Another Brilliant Hard-SF Novel,
By A Customer
This review is from: Moonseed (Paperback)
Stephen Baxter is now a well-known name amongst SF enthusiasts in the UK and elsewhere. He writes of extremely theorectical scientific matters in an absorbing and exciting way.
His latest, 'Moonseed', is no exception to this rule. Baxter wears his research very-much on his sleeve: geological references, in this case, are sprinkled throughout the text.
At the beginning of this novel Venus explodes, thus establishing the political and psychological climate of the entire book. The plot then developes around a sample of long-forgotten moon-rock which has never been researched since it was brought back in the 1970's. Thirty years later, after the destruction Venus, the sample is flown to Edinburgh for investigation. Some of the moon-dust from the sample comes into contact with the earth and then all sorts of terrible events begin to happen.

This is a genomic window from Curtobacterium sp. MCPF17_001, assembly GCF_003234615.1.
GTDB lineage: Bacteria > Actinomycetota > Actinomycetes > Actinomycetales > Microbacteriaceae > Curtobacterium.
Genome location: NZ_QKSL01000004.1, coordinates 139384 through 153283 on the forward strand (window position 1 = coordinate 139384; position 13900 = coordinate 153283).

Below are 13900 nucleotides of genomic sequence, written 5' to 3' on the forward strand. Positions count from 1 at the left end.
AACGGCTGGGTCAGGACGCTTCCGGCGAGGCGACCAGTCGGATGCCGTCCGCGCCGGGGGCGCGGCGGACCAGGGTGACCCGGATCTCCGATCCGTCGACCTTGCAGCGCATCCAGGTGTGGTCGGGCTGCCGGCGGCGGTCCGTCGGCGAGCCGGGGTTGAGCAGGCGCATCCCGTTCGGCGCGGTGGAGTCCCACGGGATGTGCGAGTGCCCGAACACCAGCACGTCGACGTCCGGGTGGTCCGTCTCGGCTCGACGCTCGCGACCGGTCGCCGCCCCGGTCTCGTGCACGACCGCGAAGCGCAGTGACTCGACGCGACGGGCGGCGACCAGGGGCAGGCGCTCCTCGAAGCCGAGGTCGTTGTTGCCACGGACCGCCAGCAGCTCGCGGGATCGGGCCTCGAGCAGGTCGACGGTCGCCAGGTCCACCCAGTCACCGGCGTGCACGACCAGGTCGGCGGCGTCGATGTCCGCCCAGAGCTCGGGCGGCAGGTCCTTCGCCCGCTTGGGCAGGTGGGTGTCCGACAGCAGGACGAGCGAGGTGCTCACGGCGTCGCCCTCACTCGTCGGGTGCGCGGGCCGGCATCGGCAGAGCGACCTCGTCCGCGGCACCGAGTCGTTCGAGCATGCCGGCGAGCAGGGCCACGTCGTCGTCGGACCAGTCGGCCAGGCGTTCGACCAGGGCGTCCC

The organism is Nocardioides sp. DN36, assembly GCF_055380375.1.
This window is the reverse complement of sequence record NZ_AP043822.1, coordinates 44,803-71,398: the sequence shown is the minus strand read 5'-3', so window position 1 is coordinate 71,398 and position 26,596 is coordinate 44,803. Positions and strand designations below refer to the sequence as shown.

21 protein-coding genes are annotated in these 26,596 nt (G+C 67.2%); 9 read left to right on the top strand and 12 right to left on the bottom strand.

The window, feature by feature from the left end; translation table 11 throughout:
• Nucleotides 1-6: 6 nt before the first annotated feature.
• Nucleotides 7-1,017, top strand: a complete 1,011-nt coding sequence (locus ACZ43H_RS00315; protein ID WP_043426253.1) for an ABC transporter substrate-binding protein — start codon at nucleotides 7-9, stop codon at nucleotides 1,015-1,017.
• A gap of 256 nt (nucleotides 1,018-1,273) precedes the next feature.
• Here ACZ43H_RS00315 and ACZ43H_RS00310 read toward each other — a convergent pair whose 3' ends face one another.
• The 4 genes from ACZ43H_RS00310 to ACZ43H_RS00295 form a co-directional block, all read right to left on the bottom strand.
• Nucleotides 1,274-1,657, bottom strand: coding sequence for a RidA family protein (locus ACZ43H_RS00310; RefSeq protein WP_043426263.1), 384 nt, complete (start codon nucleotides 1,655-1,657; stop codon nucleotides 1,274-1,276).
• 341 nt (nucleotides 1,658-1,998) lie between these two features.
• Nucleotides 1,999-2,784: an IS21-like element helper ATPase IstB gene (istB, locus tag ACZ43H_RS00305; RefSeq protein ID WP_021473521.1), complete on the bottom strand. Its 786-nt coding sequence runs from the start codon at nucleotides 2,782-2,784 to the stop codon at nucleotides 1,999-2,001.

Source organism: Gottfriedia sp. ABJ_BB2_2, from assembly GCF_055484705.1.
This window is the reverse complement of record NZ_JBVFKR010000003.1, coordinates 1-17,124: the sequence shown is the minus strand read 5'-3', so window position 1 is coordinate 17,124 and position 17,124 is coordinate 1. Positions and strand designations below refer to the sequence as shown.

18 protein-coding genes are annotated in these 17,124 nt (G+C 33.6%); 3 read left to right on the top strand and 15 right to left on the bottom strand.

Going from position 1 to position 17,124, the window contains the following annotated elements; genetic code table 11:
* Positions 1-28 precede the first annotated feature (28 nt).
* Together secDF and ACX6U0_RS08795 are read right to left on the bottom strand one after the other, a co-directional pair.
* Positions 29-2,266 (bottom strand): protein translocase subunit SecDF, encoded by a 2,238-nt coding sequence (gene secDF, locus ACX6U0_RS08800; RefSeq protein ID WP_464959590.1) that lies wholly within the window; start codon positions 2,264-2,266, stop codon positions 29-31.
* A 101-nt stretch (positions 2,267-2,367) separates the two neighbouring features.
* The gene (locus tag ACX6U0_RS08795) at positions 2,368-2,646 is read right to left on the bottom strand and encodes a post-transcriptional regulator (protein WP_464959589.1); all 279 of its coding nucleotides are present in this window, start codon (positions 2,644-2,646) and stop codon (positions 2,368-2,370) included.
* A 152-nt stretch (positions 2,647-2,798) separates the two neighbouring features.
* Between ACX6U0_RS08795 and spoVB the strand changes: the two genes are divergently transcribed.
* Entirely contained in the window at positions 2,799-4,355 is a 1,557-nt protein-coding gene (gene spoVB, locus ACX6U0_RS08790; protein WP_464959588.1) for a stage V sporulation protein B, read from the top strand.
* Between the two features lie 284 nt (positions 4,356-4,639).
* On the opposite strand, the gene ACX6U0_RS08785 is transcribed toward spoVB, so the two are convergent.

Baxter is very much in the habit of creating big, brash novels full of scientific wonder. There is always a lot of detail and sometimes this gets in the way of plot development and action. Baxter is also guilty of creating cliched character stereo-types: the aging astronaut ready to prove himself one last time, the gung-ho youngster trying to make a name for himself/herself, the fiesty female scientist/astronaut who is ready to take on the establishment, the misunderstood scientist, etc. This is not to say that Baxter's novels suffer for it: they are still enjoyable, thought-provoking, insightful novels which demand to be read. If there is ever one real fault in any of his recent epics ('Titan', 'Voyage' and now 'Moonseed') it is that they are a little too long: judicious editing would have probably made them classics.